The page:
The Musical Mesicks of Niskayuna – The Daily Gazette

Originally known as the “Vedder Homestead”, the house at 2421 Troy-Schenectady Road is now commonly referred to as the “Mesick House”. Jacob Mesick purchased the property in 1853 and for several generations the farm remained in the Mesick family, with farming being the family’s primary occupation.

However, a different story can be told about the cultivation, not of agricultural produce, but of a love of music, which became particularly prominent in the lives of Jacob’s great-granddaughters, Sara and Elizabeth Mesick.

After Jacob Mesick died in 1861, his son Thomas moved his family, including his son Conrad, from Guilderland to Niskayuna. Thomas had married Anna Barbara Ogsbury in 1843 and according to her 1918 obituary she was “in her early days … a great lover of music and often attended music festivals”. Their son Conrad, Sara and Elizabeth’s father, also appreciated music and he “given his children a complete musical education”.

Sara Mesick was born on July 16, 1886 and at the age of 14 graduated from Union Classical Institute, the secondary school of the city of Schenectady before Schenectady High School opened. Being too young to be accepted into Vassar College, she studied an extra year at the Classical Institute before entering Vassar. She graduated in 1906,

After graduating and deciding to devote her life to music, Sara continued her studies in New York City under the tutelage of Wilbur Greene, founder of the Metropolitan College of Music in New York. He also founded the Summer School of Singing in Brookfield, Connecticut, where Sara taught for several years after returning from studying music in Europe.

In September 1911, Sara and her mother, Julia McChesney Mesick, sailed from New York City to Liverpool on the White Star Line’s ship Celtic to continue her music studies in London and Berlin. They returned in May 1912.

Sara then taught in New York City and at the Brookfield School before making her debut as a professional musician in her hometown in March 1913. Under a Schenectady Gazette Captioned “Miss Sara Mesick Charms Audience,” the assembled friends welcomed the daughter of a local family, praising her voice, which was described as “a beautiful alto” with lower notes “like cello tones.”

For the next five years, Sara maintained a teaching studio at 610 Carnegie Hall, where she became “one of the most well-known younger teachers in New York City.” She also returned to Schenectady for many weeks to teach at the Schenectady Conservatory on Thursdays and Fridays. She also had students in Philadelphia and Reading and spent her summers teaching at Brookfield.

Unfortunately, the beginning of a successful music career was unfortunately cut short. Sara Mesick succumbed to the 1918 flu pandemic at her parents’ home on Troy Road on October 14. She was remembered as someone who “possessed a vibrant magnetic personality”, enjoyed a reputation as “a teaching genius”, blessed with many friends was and believed to be “on the way to fame”.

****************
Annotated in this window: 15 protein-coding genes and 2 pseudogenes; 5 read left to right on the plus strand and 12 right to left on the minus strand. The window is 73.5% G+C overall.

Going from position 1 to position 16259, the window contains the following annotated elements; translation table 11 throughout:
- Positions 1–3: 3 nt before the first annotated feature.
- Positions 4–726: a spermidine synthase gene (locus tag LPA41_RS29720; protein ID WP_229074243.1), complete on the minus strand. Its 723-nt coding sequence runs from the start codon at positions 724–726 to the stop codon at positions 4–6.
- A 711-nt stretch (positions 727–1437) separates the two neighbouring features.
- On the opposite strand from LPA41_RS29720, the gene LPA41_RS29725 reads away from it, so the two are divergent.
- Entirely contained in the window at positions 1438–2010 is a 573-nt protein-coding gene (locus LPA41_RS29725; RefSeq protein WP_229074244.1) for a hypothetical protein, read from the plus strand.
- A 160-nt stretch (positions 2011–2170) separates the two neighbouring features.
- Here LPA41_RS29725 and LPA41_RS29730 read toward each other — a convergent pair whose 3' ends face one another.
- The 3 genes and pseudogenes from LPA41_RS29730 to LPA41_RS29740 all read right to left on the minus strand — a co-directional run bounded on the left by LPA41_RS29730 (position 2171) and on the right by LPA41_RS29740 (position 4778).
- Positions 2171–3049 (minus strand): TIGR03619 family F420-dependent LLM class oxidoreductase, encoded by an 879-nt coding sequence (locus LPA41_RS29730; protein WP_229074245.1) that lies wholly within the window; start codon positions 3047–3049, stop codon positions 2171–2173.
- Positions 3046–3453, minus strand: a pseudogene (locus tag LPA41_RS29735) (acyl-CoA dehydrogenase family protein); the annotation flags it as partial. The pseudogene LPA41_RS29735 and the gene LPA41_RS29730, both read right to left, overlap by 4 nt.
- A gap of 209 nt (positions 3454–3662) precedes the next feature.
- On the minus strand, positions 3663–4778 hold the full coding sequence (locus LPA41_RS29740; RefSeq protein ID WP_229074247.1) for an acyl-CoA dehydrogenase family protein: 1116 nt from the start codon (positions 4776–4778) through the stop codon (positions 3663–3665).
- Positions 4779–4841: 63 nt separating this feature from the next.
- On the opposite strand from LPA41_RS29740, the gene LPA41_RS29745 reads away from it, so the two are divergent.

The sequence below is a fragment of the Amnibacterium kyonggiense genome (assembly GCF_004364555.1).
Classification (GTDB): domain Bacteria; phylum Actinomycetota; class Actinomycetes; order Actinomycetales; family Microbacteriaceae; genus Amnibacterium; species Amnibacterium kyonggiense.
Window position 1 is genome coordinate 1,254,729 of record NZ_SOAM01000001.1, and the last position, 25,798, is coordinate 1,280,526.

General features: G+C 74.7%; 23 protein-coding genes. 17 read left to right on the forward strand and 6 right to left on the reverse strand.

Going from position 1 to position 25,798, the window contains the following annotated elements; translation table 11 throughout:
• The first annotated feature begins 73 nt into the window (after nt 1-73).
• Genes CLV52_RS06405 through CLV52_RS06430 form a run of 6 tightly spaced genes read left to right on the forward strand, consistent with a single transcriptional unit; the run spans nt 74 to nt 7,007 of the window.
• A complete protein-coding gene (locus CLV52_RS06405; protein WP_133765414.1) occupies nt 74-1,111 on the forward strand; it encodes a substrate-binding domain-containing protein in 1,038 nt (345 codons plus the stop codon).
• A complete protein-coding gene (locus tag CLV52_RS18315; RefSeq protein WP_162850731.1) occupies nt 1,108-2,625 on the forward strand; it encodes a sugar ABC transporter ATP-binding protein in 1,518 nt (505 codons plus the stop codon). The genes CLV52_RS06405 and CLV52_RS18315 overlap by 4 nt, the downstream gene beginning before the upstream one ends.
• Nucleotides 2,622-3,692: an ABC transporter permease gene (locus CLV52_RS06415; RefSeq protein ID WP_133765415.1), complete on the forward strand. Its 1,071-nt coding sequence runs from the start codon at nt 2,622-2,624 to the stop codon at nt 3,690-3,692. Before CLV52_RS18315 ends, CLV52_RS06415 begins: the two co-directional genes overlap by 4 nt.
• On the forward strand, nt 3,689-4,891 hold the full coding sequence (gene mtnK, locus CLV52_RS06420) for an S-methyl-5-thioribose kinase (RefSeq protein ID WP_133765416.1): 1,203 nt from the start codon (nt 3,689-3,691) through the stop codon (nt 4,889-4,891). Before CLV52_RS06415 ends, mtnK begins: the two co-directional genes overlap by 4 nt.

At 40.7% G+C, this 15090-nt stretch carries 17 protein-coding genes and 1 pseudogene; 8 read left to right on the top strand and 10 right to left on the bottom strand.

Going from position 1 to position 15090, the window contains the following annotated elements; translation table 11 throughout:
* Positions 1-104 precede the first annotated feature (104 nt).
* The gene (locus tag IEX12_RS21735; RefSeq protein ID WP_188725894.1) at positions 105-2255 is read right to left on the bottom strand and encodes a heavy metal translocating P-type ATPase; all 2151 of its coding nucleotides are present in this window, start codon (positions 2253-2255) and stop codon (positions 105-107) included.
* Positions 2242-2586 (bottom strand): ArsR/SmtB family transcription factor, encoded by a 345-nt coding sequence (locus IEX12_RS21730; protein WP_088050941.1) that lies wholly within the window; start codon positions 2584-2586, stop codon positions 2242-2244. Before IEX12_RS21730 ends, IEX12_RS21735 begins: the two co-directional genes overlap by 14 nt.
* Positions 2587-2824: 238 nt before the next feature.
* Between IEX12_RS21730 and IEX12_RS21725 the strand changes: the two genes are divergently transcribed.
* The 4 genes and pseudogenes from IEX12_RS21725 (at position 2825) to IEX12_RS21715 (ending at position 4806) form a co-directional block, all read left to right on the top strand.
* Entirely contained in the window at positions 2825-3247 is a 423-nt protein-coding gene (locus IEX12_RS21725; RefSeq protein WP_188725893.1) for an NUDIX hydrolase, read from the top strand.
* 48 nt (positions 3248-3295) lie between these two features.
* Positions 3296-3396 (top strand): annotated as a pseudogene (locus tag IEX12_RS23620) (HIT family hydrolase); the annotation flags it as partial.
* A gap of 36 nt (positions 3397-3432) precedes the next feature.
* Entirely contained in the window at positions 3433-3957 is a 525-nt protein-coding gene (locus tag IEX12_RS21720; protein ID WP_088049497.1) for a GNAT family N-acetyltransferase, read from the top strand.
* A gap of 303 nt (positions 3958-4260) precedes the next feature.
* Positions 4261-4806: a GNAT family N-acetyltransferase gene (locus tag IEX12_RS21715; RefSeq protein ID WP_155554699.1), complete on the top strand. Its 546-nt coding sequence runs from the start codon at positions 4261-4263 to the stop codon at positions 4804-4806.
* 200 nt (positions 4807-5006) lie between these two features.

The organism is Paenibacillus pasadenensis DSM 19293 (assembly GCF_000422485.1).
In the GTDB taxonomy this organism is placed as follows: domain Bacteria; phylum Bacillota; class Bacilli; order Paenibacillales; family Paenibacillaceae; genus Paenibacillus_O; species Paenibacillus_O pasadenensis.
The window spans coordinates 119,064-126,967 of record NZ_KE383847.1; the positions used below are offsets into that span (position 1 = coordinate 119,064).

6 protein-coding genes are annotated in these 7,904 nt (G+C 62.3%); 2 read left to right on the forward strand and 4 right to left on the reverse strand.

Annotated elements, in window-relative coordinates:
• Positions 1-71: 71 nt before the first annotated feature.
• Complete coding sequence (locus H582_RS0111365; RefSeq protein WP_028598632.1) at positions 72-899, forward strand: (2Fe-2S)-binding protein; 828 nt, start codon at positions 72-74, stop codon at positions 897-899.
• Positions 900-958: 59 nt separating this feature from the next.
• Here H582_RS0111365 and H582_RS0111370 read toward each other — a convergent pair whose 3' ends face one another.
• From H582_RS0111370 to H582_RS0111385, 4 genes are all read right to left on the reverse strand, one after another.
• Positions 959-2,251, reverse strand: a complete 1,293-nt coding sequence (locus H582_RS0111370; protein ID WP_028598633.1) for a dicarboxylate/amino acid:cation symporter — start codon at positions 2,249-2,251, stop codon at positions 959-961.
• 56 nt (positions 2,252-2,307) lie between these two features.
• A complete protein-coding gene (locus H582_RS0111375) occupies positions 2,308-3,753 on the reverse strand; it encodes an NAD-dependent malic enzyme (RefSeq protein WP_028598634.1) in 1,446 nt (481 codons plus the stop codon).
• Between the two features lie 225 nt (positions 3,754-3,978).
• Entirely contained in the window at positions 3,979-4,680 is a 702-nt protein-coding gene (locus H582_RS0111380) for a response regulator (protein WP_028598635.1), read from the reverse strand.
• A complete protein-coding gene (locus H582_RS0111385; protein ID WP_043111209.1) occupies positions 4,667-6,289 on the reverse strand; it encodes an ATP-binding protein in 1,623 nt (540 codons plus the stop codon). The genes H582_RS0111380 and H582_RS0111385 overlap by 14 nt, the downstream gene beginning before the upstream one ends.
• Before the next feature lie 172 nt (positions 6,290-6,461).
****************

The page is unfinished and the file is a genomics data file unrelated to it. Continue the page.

Sara’s sister Elizabeth was 12 years her junior but followed Sara’s example in many ways. She attended Schenectady High School and graduated from Vassar in 1918. Before graduating, she studied singing under her sister’s tutelage at Carnegie Hall Studio and debuted as a soloist with the Philadelphia Choral Society. After graduation, the sisters toured together before Sara’s death in October. She later studied with Sara’s mentor, Wilbur Greene, replacing her sister as a teacher at the Schenectady Conservatory of Music.

After her marriage to Marcus Youmans, she and her husband toured together in 1920 and 1921. She also appeared in opera as Marguerite, Mimi and Madame Butterfly; Her real strength, however, was on the concert stage. Between September 1922 and February 1923 Elizabeth, like her sister, studied singing in Paris and Berlin, accompanied by her mother Julia.

A son, Peter Noel Youmans, was born in 1927 and family commitments seem to have limited Elizabeth’s musical career. In 1932 her father became quite ill; he died in 1933. Elizabeth and Marcus moved back to Niskayuna and took over management of the Mesick family farm. She continued to teach music from her home at Stop 13 Troy Road, but traveling to concerts was over. In 1943 she died “at home”, leaving behind her husband Marcus and their three children Peter, Mark and Serena.

Elizabeth and Sara shared one last thing: each died where they were born. From the start, home and family had nurtured her talent and supported her career, and finally welcomed her back. May we all be so lucky.

Author’s Note: We encourage all residents of the city, past or present, to contact Niskayuna City Historian Denis Brennan [email protected] regarding any information, resource or story you would like to share about Niskayuna’s distinctive history.

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Categories: News, Opinion, Schenectady County, Your Niskayuna

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